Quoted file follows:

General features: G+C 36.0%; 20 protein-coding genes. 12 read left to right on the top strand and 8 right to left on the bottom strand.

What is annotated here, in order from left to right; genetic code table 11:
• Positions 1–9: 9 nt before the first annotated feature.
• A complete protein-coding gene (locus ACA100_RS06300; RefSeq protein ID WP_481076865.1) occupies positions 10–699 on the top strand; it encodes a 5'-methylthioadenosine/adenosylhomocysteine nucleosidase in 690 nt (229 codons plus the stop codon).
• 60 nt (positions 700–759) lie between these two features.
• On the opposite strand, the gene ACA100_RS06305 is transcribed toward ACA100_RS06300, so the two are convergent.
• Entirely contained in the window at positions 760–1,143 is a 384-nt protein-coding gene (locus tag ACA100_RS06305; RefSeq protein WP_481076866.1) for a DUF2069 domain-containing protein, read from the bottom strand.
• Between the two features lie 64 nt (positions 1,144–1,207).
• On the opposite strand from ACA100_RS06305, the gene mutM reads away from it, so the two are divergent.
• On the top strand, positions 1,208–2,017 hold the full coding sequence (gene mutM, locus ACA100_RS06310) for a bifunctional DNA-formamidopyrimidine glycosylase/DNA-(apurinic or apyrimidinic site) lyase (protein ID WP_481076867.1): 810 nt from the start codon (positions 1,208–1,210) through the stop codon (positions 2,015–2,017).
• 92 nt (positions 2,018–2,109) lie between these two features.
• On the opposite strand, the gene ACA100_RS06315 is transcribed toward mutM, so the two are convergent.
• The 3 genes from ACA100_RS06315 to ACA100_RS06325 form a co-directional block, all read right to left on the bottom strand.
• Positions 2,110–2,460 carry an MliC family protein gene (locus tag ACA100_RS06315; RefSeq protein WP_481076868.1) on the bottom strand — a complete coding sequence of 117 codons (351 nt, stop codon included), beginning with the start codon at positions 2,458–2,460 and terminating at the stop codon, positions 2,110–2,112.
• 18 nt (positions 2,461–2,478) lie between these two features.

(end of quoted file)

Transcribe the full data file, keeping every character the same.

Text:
General features: G+C 36.0%; 20 protein-coding genes. 12 read left to right on the top strand and 8 right to left on the bottom strand.

What is annotated here, in order from left to right; genetic code table 11:
• Positions 1–9: 9 nt before the first annotated feature.
• A complete protein-coding gene (locus ACA100_RS06300; RefSeq protein ID WP_481076865.1) occupies positions 10–699 on the top strand; it encodes a 5'-methylthioadenosine/adenosylhomocysteine nucleosidase in 690 nt (229 codons plus the stop codon).
• 60 nt (positions 700–759) lie between these two features.
• On the opposite strand, the gene ACA100_RS06305 is transcribed toward ACA100_RS06300, so the two are convergent.
• Entirely contained in the window at positions 760–1,143 is a 384-nt protein-coding gene (locus tag ACA100_RS06305; RefSeq protein WP_481076866.1) for a DUF2069 domain-containing protein, read from the bottom strand.
• Between the two features lie 64 nt (positions 1,144–1,207).
• On the opposite strand from ACA100_RS06305, the gene mutM reads away from it, so the two are divergent.
• On the top strand, positions 1,208–2,017 hold the full coding sequence (gene mutM, locus ACA100_RS06310) for a bifunctional DNA-formamidopyrimidine glycosylase/DNA-(apurinic or apyrimidinic site) lyase (protein ID WP_481076867.1): 810 nt from the start codon (positions 1,208–1,210) through the stop codon (positions 2,015–2,017).
• 92 nt (positions 2,018–2,109) lie between these two features.
• On the opposite strand, the gene ACA100_RS06315 is transcribed toward mutM, so the two are convergent.
• The 3 genes from ACA100_RS06315 to ACA100_RS06325 form a co-directional block, all read right to left on the bottom strand.
• Positions 2,110–2,460 carry an MliC family protein gene (locus tag ACA100_RS06315; RefSeq protein WP_481076868.1) on the bottom strand — a complete coding sequence of 117 codons (351 nt, stop codon included), beginning with the start codon at positions 2,458–2,460 and terminating at the stop codon, positions 2,110–2,112.
• 18 nt (positions 2,461–2,478) lie between these two features.